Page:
The GIS analysis revealed that although the emission from the smelter and children's B-Pb levels had decreased considerably since 1978, proximity to the lead smelter continued to affect levels of B-Pb, even in recent years (geometric mean: near smelter: 22.90 μg/l; far from smelter 19.75 μg/l; p = 0.001). The analysis also revealed that proximity to major roads noticeably affected the children's B-Pb levels during the period 1978–1987 (geometric mean near major roads: 44.26 μg/l; far from roads: 38.32 μg/l; p = 0.056), due to the considerable amount of lead in petrol. This effect was, however, not visible after 1987 due to prohibition of lead in petrol.
Conclusion
The results show that proximity to the lead smelter still has an impact on the children's B-Pb levels. This is alarming since it could imply that living or working in the vicinity of a former lead source could pose a threat years after reduction of the emission. The analysis also revealed that urban children exposed to lead from traffic were only affected during the early period, when there were considerable amounts of lead in petrol, and that the prohibition of lead in petrol in later years led to reduced levels of lead in the blood of urban children.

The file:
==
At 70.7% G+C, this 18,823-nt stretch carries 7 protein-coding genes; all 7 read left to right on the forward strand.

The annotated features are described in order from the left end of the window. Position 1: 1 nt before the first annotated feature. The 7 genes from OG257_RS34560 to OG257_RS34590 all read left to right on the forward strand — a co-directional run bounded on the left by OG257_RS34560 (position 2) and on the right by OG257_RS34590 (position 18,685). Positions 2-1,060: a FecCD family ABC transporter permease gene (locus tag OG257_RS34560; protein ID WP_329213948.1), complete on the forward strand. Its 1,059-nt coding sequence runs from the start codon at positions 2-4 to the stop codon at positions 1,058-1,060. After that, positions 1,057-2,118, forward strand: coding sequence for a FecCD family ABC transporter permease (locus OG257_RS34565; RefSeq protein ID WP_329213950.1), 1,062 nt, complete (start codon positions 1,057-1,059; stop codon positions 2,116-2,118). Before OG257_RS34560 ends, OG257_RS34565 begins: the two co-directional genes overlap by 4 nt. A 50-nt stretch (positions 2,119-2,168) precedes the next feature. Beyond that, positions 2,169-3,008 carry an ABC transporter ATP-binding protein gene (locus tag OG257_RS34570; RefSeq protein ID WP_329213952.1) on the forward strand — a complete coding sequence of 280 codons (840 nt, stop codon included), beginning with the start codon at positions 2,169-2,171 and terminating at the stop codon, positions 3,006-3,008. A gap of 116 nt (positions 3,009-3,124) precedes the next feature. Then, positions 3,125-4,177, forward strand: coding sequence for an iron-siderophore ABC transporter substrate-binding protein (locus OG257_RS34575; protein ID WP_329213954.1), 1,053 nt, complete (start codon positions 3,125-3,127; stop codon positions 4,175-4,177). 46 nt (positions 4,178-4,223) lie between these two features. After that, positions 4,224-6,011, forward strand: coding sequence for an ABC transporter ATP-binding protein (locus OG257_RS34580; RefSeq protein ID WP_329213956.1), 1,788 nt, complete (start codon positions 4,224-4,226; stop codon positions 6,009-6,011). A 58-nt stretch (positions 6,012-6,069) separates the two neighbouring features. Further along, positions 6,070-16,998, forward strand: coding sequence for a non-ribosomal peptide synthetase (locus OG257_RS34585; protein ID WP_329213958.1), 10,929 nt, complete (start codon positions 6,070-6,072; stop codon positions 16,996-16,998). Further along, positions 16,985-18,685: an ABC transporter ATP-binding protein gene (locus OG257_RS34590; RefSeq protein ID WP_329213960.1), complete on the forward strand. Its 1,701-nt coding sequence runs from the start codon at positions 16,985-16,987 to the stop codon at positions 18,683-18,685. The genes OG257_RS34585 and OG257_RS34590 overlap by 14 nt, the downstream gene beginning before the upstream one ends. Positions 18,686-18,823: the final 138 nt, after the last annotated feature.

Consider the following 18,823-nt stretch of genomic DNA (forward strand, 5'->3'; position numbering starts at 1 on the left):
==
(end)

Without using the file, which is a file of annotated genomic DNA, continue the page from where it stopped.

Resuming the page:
doi:10.1186/1471-2458-9-225
PMCID: PMC2724513  PMID: 19591669
22.  Mortality in a region surrounding an arsenic emitting plant 
The purpose of the investigation is to study whether an increased mortality from certain causes exists in an area around the Rönnskärsverken smelter works in northern Sweden. Founded in 1928, this metallurgical plant processing mainly nonferrous metals has since its initial operations been using ore with a high arsenic content. This has resulted in environmental pollution to air and water of arsenic, as well as other metals and sulfur dioxide.
The causes of death for the population of two parishes in the vicinity of the plant were listed from the National Sedish Register on Death Causes. A reference area in the same part of Sweden with similar degree of urbanization, occupational profile, and age distribution was chosen. The causes of death for the two populations were followed during a period of 14 yr. A significantly higher mortality rate for lung cancer was noted in men in the exposed area. However, this increase was no longer significant when the occupationally exposed at Rönnskärsverken were excluded. The latter showed a highly significant excess mortality due to primary respiratory cancer.
A continuation of this investigation in the form of a cohort study of both the mortality and cancer incidence is currently under way.
PMCID: PMC1637390  PMID: 908290
23.  Carcinoma of Bronchus and the Smoking Habit in Rhodesian Africans 
British Medical Journal  1968;3(5616):468-469.
Comparison of the smoking habits of 32 adult male Africans with carcinoma of the bronchus and 32 controls showed that 87.5% of the patients with lung cancer were cigarette smokers compared with only 22% of the controls. The distribution of histological types of growth confirmed findings by other workers.